ForestPaths presents latest advancements in forest disturbance maps in a cross-project workshop in Potsdam

29 March 2024

Several projects, ForestPaths, PathFinder, ForestNavigator, and FORWARDS, recently convened in March 2024 in Potsdam for a cross-project workshop to discuss their work on Earth Observation-based forest monitoring systems. European Forest Institute, Technical University of Munich (TUM), VITO Remote Sensing and Lund University were among the ForestPaths partners who contributed to fostering collaboration and cultivating synergies among the projects.

During the meeting, Cornelius Senf from TUM, provided a broad update to the other projects regarding the latest advancements in forest disturbance mapping achieved as part of ForestPaths' main results. Previously, the European Forest Disturbance Atlas covered the period from 1985 to 2021, which has now been extended to include data up to the year 2023. Notably, this extension is accompanied by a novel approach that enables the detection of multiple disturbance events per series and the development of a cause-attribution workflow. These high-resolution maps, which are fully operational and open-source for annual updates, offer a significant enhancement in understanding forest dynamics. Some of the updates that Cornelius discussed in front of the participants are regarding the three key visual components for deciphering disturbance maps: the year of the most recent disturbance event, the frequency of disturbances within the time series, and the attribution of disturbance agents. If you are interested in learning more about the maps, you can read our latest announcement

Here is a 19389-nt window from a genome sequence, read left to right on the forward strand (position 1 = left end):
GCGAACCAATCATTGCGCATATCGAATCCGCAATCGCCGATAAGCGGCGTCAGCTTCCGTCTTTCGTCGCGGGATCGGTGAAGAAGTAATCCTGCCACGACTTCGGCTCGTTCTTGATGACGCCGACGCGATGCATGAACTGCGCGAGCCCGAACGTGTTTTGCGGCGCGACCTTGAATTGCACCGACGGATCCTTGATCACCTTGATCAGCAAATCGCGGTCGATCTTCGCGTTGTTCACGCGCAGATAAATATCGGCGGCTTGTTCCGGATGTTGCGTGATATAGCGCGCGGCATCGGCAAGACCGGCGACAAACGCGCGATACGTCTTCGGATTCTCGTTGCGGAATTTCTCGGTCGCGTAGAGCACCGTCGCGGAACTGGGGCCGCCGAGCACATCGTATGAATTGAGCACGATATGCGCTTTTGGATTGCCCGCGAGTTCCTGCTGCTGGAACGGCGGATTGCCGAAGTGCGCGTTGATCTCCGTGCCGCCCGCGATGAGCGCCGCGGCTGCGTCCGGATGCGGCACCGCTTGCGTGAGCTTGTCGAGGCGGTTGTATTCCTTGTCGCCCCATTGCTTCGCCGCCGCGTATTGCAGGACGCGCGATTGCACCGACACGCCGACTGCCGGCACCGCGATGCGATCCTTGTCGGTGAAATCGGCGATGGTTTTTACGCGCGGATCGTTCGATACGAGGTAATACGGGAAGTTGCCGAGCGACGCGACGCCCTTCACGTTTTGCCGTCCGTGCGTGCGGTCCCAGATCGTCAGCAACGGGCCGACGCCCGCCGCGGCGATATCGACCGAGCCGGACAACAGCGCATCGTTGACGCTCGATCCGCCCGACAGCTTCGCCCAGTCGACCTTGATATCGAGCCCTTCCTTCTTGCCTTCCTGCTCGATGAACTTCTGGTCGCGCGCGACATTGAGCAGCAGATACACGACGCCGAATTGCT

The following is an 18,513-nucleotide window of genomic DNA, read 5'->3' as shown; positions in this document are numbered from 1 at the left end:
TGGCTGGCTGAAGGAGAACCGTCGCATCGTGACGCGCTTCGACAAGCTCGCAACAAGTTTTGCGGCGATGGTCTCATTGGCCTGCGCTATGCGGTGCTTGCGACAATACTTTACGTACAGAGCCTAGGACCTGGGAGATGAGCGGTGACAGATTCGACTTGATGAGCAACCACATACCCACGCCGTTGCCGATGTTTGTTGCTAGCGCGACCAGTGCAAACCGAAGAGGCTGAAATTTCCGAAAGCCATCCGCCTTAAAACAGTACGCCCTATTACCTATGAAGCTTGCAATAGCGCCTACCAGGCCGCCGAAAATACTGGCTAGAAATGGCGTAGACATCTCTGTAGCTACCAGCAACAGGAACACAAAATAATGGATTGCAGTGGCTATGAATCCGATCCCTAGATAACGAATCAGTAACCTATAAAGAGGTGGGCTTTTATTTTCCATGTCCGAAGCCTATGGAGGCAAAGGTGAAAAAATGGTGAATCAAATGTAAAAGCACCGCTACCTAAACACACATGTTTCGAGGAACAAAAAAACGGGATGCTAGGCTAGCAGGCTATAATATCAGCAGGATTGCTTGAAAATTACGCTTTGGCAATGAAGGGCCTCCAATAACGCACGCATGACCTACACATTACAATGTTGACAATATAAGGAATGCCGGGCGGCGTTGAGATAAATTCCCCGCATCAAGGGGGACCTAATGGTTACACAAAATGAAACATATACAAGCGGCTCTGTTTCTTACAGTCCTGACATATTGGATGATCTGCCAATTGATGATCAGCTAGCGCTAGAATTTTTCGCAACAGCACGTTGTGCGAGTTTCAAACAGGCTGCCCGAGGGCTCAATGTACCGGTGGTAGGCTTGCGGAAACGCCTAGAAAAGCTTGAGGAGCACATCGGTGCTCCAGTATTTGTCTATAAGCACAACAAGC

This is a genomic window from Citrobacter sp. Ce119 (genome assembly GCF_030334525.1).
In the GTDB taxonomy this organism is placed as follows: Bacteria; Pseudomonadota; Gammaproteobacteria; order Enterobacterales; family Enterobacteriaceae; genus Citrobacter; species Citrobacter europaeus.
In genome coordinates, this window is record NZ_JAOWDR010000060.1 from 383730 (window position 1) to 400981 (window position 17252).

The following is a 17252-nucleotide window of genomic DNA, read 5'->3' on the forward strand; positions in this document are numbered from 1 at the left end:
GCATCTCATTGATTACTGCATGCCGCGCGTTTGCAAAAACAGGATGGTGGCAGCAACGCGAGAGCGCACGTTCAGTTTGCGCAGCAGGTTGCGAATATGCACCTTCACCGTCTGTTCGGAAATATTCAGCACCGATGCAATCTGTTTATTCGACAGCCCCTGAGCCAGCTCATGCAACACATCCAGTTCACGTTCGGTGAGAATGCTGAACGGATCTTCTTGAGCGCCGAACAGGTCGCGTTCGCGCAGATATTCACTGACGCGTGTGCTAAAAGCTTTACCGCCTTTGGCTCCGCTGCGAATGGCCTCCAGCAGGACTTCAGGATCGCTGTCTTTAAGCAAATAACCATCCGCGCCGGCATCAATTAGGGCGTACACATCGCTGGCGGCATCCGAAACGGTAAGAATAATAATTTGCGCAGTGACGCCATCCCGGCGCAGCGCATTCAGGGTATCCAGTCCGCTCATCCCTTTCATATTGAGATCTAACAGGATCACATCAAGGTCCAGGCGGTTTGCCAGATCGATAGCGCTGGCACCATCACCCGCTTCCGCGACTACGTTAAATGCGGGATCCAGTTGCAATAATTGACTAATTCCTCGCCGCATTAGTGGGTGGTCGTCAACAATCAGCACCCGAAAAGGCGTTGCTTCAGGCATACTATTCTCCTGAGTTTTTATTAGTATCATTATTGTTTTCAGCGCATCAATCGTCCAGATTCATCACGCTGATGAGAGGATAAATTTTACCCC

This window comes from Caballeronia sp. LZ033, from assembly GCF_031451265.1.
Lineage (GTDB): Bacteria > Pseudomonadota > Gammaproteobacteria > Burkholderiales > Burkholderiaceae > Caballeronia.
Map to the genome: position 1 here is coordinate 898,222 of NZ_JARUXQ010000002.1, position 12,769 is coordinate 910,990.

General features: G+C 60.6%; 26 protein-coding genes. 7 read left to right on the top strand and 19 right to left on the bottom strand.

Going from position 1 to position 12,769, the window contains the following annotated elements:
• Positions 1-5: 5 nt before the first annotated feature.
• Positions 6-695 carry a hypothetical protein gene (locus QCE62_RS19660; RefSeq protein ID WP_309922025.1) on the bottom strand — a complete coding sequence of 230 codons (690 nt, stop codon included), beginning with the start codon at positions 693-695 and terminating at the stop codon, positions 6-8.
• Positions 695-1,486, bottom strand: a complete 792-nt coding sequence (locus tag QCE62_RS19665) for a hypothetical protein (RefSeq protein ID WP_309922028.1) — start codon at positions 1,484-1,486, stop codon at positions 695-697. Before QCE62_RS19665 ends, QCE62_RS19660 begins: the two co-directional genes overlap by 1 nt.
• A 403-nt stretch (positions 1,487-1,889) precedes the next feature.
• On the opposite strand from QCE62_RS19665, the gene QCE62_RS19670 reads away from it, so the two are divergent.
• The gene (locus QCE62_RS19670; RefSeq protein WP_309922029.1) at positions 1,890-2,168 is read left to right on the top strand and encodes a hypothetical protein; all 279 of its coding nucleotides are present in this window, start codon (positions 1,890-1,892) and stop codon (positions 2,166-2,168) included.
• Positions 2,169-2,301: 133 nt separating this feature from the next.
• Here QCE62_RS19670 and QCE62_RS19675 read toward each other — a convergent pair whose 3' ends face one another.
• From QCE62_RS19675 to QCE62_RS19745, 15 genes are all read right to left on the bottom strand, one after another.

Alongside Cornelius’ update on forest disturbance maps, Wanda De Keersmaecker presented VITO’s work on the mapping of European forest structure and composition. These maps utilise all available satellite imagery from the Landsat and Sentinel 1 and 2 archives, alongside advanced modelling techniques to estimate canopy height, canopy cover, foliage height diversity (FHD), and leading species at the genus level. These new wall-to-wall maps provide information on forest structure and composition at 10 m resolution, as explained in Wanda’s blog post

Project partners of ForestPaths, ForestNavigator, PathFinder and FORWARDS convening to strengthen collaborative efforts regarding the development and implementation of Earth Observation-based forest monitoring systems.